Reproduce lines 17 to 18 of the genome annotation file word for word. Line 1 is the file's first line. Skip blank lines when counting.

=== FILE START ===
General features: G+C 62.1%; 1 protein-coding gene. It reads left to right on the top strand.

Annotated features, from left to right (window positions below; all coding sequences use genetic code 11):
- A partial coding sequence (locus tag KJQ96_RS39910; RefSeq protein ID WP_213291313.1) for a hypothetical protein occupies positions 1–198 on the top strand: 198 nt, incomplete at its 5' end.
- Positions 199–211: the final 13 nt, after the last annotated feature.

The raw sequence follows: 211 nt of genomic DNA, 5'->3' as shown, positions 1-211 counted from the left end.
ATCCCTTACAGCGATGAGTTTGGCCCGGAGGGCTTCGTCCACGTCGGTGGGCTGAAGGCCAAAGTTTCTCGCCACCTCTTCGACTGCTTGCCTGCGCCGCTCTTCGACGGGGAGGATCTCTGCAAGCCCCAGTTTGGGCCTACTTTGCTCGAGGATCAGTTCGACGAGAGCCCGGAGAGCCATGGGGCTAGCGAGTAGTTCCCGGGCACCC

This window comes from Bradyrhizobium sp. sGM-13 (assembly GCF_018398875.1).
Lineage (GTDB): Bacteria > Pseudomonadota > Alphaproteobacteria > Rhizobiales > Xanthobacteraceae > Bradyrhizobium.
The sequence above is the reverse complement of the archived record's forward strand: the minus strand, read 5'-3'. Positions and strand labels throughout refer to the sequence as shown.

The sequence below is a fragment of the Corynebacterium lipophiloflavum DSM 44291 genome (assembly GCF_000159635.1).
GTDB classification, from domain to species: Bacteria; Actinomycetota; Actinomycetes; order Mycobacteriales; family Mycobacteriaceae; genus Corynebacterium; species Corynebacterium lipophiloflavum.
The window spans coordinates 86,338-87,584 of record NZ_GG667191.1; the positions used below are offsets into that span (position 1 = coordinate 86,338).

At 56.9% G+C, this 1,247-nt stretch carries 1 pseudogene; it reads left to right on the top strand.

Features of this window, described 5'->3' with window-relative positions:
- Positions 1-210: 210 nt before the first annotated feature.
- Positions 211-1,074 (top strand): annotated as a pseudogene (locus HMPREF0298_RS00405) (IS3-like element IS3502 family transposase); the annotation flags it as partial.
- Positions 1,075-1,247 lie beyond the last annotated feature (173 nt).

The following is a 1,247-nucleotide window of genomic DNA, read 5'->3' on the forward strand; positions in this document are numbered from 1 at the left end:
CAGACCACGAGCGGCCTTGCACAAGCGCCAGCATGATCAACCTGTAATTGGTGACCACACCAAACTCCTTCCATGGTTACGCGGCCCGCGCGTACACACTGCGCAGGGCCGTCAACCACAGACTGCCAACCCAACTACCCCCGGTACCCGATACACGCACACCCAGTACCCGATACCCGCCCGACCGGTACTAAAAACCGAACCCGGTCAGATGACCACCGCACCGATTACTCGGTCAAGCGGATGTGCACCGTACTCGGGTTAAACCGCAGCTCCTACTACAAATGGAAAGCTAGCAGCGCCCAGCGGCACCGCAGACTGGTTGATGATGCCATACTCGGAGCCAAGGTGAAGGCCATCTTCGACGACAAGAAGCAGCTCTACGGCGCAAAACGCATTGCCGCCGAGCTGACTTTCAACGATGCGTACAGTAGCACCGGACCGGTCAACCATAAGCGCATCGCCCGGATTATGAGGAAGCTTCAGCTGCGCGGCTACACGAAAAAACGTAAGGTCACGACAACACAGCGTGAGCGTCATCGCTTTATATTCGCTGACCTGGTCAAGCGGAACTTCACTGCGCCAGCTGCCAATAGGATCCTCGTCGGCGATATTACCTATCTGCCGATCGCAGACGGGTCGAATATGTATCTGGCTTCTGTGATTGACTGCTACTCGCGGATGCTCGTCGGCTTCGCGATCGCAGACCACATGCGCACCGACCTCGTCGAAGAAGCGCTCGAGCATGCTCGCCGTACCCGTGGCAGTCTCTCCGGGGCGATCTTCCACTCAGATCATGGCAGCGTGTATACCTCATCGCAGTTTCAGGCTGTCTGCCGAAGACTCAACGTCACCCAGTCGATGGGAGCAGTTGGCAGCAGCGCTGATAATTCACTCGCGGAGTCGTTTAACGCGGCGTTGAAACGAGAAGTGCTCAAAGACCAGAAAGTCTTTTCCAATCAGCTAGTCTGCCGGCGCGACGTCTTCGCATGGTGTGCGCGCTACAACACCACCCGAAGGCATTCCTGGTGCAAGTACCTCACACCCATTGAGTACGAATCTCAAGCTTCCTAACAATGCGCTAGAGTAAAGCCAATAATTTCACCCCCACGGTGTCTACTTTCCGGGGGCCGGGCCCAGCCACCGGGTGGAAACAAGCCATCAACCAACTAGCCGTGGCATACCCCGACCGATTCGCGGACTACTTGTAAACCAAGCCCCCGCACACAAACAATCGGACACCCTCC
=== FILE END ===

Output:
- Positions 1,075-1,247 lie beyond the last annotated feature (173 nt).

The following is a 1,247-nucleotide window of genomic DNA, read 5'->3' on the forward strand; positions in this document are numbered from 1 at the left end: